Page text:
* Ann Fudge — former president of Young & Rubicam Brands. Again, there’s no doubt Fudge is an estimable woman, very smart and capable. But shouldn’t appointees to a Commission on deficit reduction have some, you know, experience in reducing government deficits? Cote and Fudge aren’t exactly window dressing, but realistically, how much are they going to contribute?

* Andy Stern — president of the Service Employees International Union. Now why did the president go and ruin it? An outspoken proponent of “social justice” — a budget euphemism for adding at least three zeroes to every line item possible — Stern, and the powerful union he represents, is there to make sure the Commission goes heavy on tax increases and light on budget cuts.


In addition to the six members named by the president, both parties get to name six commissioners each to the panel. Harry Reid has already named his three candidates: Senate Budget Committee Chairman Kent Conrad; Senate Finance Committee Chairman Max Baucus; and Harry’s pal, Majority Whip Dick Durbin. Both Conrad and Baucus are considered fiscal moderates, while Durbin will probably be a close ally of Stern on the Commission in making sure the budget ax falls lightly on their constituencies.

Indeed, it is fairly obvious that the Commission will have to mix budget cuts and tax increases in order to achieve any deficit reduction at all. There is also little doubt that the medicine will be bitter and difficult to swallow. The biggest item on the table will be defense spending, with non-defense discretionary spending the second biggest target. Taken together, they represent about 1/3 of the budget — not nearly enough to achieve the kind of savings necessary to put a dent in our trillion dollar plus deficits.

What about entitlements? The second part of the Commission’s mission will be to:

propose recommendations that meaningfully improve the long-run fiscal outlook, including changes to address the growth of entitlement spending and the gap between the projected revenues and expenditures of the Federal Government.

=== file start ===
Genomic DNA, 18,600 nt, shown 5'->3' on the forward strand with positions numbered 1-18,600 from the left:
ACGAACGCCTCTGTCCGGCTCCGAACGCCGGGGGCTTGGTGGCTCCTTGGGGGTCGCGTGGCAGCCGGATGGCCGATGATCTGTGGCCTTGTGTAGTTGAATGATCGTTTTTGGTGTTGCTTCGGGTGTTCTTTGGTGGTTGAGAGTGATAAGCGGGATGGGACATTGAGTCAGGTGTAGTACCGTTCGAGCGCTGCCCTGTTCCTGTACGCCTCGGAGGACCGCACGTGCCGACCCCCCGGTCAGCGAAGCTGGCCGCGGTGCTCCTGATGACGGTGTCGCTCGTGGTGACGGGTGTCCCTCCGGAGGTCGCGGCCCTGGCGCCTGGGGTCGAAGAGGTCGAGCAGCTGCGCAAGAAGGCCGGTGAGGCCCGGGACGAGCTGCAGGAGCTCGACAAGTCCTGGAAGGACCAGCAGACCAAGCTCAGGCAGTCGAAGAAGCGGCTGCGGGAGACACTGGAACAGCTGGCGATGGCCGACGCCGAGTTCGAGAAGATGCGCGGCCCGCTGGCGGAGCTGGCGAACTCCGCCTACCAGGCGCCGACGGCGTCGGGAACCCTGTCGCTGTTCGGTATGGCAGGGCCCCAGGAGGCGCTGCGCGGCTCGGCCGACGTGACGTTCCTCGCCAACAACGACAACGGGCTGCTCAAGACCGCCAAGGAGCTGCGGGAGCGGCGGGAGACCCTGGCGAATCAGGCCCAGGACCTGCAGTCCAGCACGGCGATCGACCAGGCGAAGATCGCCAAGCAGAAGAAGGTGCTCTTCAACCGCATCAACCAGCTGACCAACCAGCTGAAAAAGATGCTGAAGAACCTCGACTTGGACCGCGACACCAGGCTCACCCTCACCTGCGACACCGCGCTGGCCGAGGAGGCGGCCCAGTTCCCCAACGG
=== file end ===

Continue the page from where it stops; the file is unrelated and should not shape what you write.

So who wants to walk the plank first? Who is going to vote to cut Social Security and Medicare? Possibly, the Commission will fiddle with the retirement age and perhaps raise copayments slightly for Medicare. But don’t expect any grand compromise that would put our fiscal house in order. This was one of the reasons that legislators refused to form their own commission to reduce the deficit. There is no political upside to getting seniors roiling mad at you, not to mention the delicious demagoguery potential in skewering the other side for daring to propose a solution to the entitlement crisis by laying hands on old folks’ bennies.


So without meaningful entitlement reform, that leaves one option: raising taxes. And since soaking the rich has just about played itself out, the only place to find the amount of cash that would be meaningful to deficit reduction is in the payroll checks of the middle class. At this point, we come face to face with the ultimate question: What kind of government are you willing to pay for? What services? What programs? No one likes taxes, and most people think they’re overtaxed already. But the consequences of that attitude have helped get us in this mess, and we’re not going to get out of it unless we start making hard choices — any choices — on what we want, and what we need from government.

Can the Commission be realistically expected to meet these kinds of expectations? Not in the short term. Their recommendations are due by December 1 of this year, not coincidentally after the midterm elections. Both Speaker Pelosi and Leader Reid have promised a vote on the Commission’s recommendations before the end of this Congress in late December. An up or down vote on the entire package is unlikely given the almost certain-to-be-controversial nature of many of the Commission’s proposals. This will encourage cherry-picking the easiest targets, while leaving the difficult decisions on the floor.

But given the deficit crisis we face, it might be time for both sides of the aisle to consider the consequences of failure. Everyone agrees the deficits are unsustainable. So why not act like it?